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Whistleblowers entitled to certain legal protections

On Behalf of | Mar 26, 2015 | Employment Litigation |

Employees, in Michigan and elsewhere, are often considered the life-blood of a business. Without the hard work offered by those at every level, a company may fail to thrive. Those who are at the front lines will be some of the first to notice when things are not up to par with company standards. Those who choose to speak out against any such issues, generally defined as whistleblowers, should be able to do so without fear of retaliation.

Taking a stand against co-workers or company leaders is, in no means, an easy thing to do. It is certainly something most would not do without careful consideration or hesitation. To help employees feel more comfortable about speaking up, Congress is working on more ways to protect these whistleblowers. Unfortunately, there are those who feel they are being punished for coming forward with certain information.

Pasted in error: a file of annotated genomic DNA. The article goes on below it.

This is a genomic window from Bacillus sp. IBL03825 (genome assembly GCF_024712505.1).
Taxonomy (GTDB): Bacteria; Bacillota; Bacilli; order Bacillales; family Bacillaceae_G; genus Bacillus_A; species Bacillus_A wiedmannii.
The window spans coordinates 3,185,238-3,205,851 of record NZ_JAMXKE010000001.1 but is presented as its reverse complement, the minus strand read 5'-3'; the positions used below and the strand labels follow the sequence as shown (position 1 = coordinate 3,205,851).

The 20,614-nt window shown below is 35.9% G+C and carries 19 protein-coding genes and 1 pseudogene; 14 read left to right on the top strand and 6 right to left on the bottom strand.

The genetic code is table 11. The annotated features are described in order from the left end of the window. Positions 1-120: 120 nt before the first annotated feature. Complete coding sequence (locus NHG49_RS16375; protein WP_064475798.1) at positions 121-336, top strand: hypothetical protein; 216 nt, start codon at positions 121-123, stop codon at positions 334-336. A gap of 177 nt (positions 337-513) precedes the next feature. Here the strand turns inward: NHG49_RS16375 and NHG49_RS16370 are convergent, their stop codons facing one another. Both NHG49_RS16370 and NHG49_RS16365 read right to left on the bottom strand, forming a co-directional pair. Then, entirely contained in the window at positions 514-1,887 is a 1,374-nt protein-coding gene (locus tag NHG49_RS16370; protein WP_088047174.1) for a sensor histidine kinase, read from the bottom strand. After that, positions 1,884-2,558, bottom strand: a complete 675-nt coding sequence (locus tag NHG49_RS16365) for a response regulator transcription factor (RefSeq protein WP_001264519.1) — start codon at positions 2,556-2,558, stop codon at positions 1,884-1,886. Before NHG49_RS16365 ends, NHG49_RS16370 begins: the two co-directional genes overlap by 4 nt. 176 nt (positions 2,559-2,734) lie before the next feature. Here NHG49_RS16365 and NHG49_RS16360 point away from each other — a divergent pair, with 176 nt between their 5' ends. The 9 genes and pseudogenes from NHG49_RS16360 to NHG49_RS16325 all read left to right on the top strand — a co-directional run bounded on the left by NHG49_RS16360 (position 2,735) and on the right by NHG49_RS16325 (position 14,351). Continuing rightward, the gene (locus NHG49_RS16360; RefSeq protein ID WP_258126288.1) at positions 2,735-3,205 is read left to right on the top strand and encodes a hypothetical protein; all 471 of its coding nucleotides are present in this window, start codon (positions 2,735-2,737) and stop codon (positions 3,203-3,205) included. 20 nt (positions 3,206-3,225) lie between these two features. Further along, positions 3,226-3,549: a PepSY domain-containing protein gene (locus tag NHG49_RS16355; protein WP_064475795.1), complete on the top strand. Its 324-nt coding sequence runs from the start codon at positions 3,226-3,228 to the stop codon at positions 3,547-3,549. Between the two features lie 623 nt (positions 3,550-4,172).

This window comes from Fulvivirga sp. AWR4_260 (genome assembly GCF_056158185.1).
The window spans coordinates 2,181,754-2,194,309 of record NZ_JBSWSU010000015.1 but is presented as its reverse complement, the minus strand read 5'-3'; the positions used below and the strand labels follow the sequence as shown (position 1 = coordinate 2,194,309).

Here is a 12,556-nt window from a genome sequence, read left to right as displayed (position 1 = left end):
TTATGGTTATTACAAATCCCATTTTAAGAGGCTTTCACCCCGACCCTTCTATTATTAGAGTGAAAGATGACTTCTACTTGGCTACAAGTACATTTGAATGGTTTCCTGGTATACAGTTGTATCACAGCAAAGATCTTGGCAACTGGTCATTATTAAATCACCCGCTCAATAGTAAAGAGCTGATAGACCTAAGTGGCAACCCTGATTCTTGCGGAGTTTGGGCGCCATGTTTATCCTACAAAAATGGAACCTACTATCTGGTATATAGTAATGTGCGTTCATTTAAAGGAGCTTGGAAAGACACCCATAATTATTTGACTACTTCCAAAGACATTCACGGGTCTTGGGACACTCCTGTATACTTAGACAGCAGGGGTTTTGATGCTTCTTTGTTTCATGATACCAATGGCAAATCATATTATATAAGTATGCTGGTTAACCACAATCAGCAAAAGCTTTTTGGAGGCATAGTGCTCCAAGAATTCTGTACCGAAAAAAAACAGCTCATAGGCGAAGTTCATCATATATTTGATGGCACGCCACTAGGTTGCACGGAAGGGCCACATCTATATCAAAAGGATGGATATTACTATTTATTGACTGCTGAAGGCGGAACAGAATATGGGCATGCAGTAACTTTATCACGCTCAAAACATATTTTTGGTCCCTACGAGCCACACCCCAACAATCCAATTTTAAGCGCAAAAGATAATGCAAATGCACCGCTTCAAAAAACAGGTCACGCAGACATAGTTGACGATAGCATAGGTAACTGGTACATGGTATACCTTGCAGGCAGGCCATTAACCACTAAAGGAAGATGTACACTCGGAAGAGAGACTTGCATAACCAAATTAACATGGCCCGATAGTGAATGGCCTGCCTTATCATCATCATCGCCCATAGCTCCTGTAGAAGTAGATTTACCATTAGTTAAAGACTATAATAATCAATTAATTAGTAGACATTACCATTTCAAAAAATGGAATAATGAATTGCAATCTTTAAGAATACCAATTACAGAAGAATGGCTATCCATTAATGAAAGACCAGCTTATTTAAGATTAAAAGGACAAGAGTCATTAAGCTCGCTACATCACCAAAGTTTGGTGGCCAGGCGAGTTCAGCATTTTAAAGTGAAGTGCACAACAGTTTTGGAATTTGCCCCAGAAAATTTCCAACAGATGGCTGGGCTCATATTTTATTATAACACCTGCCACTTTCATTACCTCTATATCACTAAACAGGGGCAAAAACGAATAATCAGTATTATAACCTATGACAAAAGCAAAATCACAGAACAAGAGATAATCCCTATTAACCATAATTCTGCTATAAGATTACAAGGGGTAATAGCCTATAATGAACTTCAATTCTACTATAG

For example, in the past year, VA facilities across the country have come under fire for patient care problems. Two of the employees who brought this information to light are now claiming they are the victims of retaliation by their employer. These individuals, both of whom work in administrative positions, claim they are being denied access to certain information necessary for performing their jobs, are being excluded from meetings and have had responsibilities taken away from them.

There are several federal measures that have been passed to help whistleblowers and protect them from retaliation. However, some employers may try to find a way around these measures. Employees of companies in Michigan, who feel they are facing unwarranted repercussions for coming forward with information, do not have to face these situations alone. Legal help is available to put an end to any retaliation, reinstate positions if fired or to seek compensation for any losses suffered as a result of choosing to taking a stand.

Source: USA Today, “Alabama VA whistle-blowers claim retaliation“, Mary Troyan and Kala Kachmar, March 19, 2015


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